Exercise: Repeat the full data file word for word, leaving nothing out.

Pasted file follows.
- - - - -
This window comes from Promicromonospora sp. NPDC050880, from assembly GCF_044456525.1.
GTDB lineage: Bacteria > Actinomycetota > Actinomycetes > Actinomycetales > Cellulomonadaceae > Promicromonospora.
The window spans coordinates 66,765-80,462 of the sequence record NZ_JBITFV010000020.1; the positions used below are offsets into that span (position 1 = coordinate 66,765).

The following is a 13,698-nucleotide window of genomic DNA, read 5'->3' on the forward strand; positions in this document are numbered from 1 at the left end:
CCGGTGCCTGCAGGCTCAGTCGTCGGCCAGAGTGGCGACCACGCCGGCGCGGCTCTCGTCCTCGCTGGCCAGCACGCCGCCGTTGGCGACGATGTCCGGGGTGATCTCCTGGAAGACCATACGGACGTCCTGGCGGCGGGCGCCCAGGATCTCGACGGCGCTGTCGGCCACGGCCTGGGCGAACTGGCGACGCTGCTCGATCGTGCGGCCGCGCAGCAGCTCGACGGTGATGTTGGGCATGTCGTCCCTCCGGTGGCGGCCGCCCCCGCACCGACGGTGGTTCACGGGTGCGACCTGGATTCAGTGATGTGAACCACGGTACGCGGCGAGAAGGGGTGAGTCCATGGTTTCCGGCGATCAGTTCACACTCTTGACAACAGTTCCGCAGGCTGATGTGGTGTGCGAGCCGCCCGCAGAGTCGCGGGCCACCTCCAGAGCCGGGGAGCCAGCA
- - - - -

This window comes from Promicromonospora sp. NPDC050880, from assembly GCF_044456525.1.
GTDB lineage: Bacteria > Actinomycetota > Actinomycetes > Actinomycetales > Cellulomonadaceae > Promicromonospora.
The window spans coordinates 66,765-80,462 of the sequence record NZ_JBITFV010000020.1; the positions used below are offsets into that span (position 1 = coordinate 66,765).

The following is a 13,698-nucleotide window of genomic DNA, read 5'->3' on the forward strand; positions in this document are numbered from 1 at the left end:
CCGGTGCCTGCAGGCTCAGTCGTCGGCCAGAGTGGCGACCACGCCGGCGCGGCTCTCGTCCTCGCTGGCCAGCACGCCGCCGTTGGCGACGATGTCCGGGGTGATCTCCTGGAAGACCATACGGACGTCCTGGCGGCGGGCGCCCAGGATCTCGACGGCGCTGTCGGCCACGGCCTGGGCGAACTGGCGACGCTGCTCGATCGTGCGGCCGCGCAGCAGCTCGACGGTGATGTTGGGCATGTCGTCCCTCCGGTGGCGGCCGCCCCCGCACCGACGGTGGTTCACGGGTGCGACCTGGATTCAGTGATGTGAACCACGGTACGCGGCGAGAAGGGGTGAGTCCATGGTTTCCGGCGATCAGTTCACACTCTTGACAACAGTTCCGCAGGCTGATGTGGTGTGCGAGCCGCCCGCAGAGTCGCGGGCCACCTCCAGAGCCGGGGAGCCAGCA